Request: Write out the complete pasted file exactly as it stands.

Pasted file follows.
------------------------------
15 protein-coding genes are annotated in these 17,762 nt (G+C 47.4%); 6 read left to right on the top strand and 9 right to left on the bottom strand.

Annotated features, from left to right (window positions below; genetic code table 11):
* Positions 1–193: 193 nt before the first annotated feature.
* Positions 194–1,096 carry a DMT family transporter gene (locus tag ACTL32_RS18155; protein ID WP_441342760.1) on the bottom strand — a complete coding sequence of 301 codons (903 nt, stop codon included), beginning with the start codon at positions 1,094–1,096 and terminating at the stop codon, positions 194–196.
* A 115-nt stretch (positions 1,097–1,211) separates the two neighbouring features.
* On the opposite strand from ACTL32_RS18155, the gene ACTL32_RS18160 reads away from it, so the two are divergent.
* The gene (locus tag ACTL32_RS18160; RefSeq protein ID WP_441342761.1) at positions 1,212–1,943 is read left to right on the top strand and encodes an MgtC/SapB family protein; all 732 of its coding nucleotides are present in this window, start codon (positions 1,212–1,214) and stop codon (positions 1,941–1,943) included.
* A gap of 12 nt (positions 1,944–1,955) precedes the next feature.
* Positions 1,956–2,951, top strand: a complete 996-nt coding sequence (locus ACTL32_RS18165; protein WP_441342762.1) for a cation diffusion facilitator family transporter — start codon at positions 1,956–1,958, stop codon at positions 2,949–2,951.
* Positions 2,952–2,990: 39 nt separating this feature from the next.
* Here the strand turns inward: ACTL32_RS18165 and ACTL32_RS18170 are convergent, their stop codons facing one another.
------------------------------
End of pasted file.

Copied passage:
15 protein-coding genes are annotated in these 17,762 nt (G+C 47.4%); 6 read left to right on the top strand and 9 right to left on the bottom strand.

Annotated features, from left to right (window positions below; genetic code table 11):
* Positions 1–193: 193 nt before the first annotated feature.
* Positions 194–1,096 carry a DMT family transporter gene (locus tag ACTL32_RS18155; protein ID WP_441342760.1) on the bottom strand — a complete coding sequence of 301 codons (903 nt, stop codon included), beginning with the start codon at positions 1,094–1,096 and terminating at the stop codon, positions 194–196.
* A 115-nt stretch (positions 1,097–1,211) separates the two neighbouring features.
* On the opposite strand from ACTL32_RS18155, the gene ACTL32_RS18160 reads away from it, so the two are divergent.
* The gene (locus tag ACTL32_RS18160; RefSeq protein ID WP_441342761.1) at positions 1,212–1,943 is read left to right on the top strand and encodes an MgtC/SapB family protein; all 732 of its coding nucleotides are present in this window, start codon (positions 1,212–1,214) and stop codon (positions 1,941–1,943) included.
* A gap of 12 nt (positions 1,944–1,955) precedes the next feature.
* Positions 1,956–2,951, top strand: a complete 996-nt coding sequence (locus ACTL32_RS18165; protein WP_441342762.1) for a cation diffusion facilitator family transporter — start codon at positions 1,956–1,958, stop codon at positions 2,949–2,951.
* Positions 2,952–2,990: 39 nt separating this feature from the next.
* Here the strand turns inward: ACTL32_RS18165 and ACTL32_RS18170 are convergent, their stop codons facing one another.